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A view of The Decorative Antiques & Textiles Fair which is returning to Battersea Park running from September 28-October 3.

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Battersea Dec ready for autumn return

The Decorative Antiques & Textiles Fair is returning to its home in Battersea Park in south London this autumn.

The new dates will be September 28-October 3.

The event, previously held three times a year, had to postpone and cancel planned fairs due to the various lockdowns during the pandemic and instead held virtual events and auctions.

More than 150 exhibitors will take part in the autumn fair and tickets will be released shortly.

Hansons jewellery expert promoted

Helen Smith

Helen Smith of Hansons.

Jewellery specialist Helen Smith has been promoted to associate director at Hansons Auctioneers. She joined in 2016, becoming head of jewellery in 2019. Smith was previously a designer goldsmith in the retail industry.

Munich Highlights fair postponed

The 12th edition of Munich art and antiques fair Highlights, which was due to take place from July 1-4, has been postponed until October 19-24.

Even though the Covid-19 incidence in Munich is at a level that allows museums, galleries and restaurants to open and even permits a limited number of visitors to the football stadium, the Kreisverwaltungsreferat, the local authority responsible for licensing public events, has denied the organisers of the fair permission for it to go ahead.

Juana Schwan, the fair’s manager, regretted that the local authorities had “prevented the chance of an early cultural and economic revival, by refusing their permission”.

Several of the exhibitors also pointed out that last year’s Highlights had been held in October with a well-thought-out hygiene plan and without negative consequence for exhibitors and visitors alike.

Book covers lost and stolen art tales

Prof Anja Shortland

Prof Anja Shortland of King’s College London has written a book on lost and stolen art.

Case studies of lost and stolen art have been turned into a book by a professor at King’s College London.

Prof Anja Shortland, who specialises in the economics of crime, has compiled Lost Art: The Art Loss Register Casebook Volume 1. The book is based on 10 cases from the ALR’s archive, showing how restitutions were negotiated, how objects were retrieved and how “thieves and fences end up in court and behind bars”.

The book has been published by Unicorn.

Bonhams makes appointments

Phyllis Kao

Phyllis Kao has joined Bonhams in New York.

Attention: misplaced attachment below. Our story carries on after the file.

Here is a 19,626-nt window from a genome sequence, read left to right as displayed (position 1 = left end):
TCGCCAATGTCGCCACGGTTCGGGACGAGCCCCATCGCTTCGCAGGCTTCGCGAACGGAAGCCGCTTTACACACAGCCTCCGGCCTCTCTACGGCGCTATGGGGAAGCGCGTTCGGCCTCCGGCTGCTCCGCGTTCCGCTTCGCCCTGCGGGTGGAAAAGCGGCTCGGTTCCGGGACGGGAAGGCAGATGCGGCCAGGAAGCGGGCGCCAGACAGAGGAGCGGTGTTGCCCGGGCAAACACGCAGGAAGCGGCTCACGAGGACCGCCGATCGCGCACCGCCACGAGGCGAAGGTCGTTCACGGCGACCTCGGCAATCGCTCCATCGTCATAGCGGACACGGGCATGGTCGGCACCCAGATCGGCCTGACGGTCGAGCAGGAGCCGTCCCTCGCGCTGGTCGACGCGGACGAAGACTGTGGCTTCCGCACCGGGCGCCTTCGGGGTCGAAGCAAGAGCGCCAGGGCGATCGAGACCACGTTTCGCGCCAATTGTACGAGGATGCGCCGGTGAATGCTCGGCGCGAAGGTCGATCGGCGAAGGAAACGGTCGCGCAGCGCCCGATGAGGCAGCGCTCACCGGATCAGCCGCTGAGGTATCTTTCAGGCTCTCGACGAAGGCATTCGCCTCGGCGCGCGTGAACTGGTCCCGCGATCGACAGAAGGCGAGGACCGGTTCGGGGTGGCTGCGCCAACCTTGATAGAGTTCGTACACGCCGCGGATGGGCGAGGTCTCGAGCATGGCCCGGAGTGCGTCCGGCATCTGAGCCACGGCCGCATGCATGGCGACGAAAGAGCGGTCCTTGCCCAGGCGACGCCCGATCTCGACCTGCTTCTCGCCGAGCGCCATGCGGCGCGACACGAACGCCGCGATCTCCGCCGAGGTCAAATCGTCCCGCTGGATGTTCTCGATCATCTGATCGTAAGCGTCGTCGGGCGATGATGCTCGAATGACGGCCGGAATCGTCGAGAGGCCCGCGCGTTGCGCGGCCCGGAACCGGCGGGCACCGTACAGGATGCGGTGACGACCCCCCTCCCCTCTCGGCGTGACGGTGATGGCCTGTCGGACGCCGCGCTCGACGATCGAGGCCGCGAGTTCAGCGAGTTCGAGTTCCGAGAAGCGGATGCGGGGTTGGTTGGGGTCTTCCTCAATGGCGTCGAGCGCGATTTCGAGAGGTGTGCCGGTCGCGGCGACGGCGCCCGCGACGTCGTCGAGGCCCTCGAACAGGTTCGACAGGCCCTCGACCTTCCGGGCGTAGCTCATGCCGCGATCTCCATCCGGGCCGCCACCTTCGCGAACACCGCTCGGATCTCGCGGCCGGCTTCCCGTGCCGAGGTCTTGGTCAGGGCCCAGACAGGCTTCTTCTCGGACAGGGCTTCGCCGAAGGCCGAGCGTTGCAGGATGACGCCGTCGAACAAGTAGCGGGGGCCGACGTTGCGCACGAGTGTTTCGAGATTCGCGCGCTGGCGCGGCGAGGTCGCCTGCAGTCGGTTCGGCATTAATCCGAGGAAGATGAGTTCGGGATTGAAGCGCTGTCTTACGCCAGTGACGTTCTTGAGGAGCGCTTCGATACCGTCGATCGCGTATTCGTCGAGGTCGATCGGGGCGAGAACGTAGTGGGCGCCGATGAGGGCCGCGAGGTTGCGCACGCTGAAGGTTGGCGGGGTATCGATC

In New York Bonhams has hired Phyllis Kao as US director of business development. Prior to this role Kao was a specialist in the Chinese Works of Art department at Sotheby’s New York.

Separately, Bonhams has made two senior appointments in Asia. Marcello Kwan has become head of Modern and Contemporary art in Asia and Cindy Lim has joined as a senior specialist and head of sale. Both roles are based in Hong Kong. Kwan was previously at Christie’s in Hong Kong.

Money Museum to sell coins on eBay

The Money Museum, operated by the American Numismatic Association, plans to sell a selection of coins via eBay. The items offered will be low-value specimens that are already represented in its collection. The deaccessioning is to clear space for future objects and the funds will help the museum grow.

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The most viewed stories for week June 3-9 on antiquestradegazette.com

1 ‘Elegy’ from 1836 reveals original John Constable watercolours

2 Five pictures that caught bidders’ eyes at Dreweatts’ Old Master sale

3 Reward offered for return of stolen treasures from Arundel Castle

4 Ming dish sets house record in Copenhagen auction

5 Victoria Cross awarded for heroic defensive feat ‘ranking alongside Rorke’s Drift’ comes for sale

In Numbers

Henry VIII medal

A gold medal proclaiming Henry VIII as the Supreme Head of the Church of England.

Sfr260,000

The price (£205,400) of a gold medal proclaiming Henry VIII as the Supreme Head of the Church of England – the only known example in private hands – which sold in a Swiss auction. It was estimated to bring SFr75,000 at Lugdunum in Solothurn on June 9 (see News, ATG No 2494, for more). The Supremacy medal was struck in 1545, a decade after the formal completion of ‘the king’s great matter’ – his divorce from Catherine of Aragon and the break with Rome.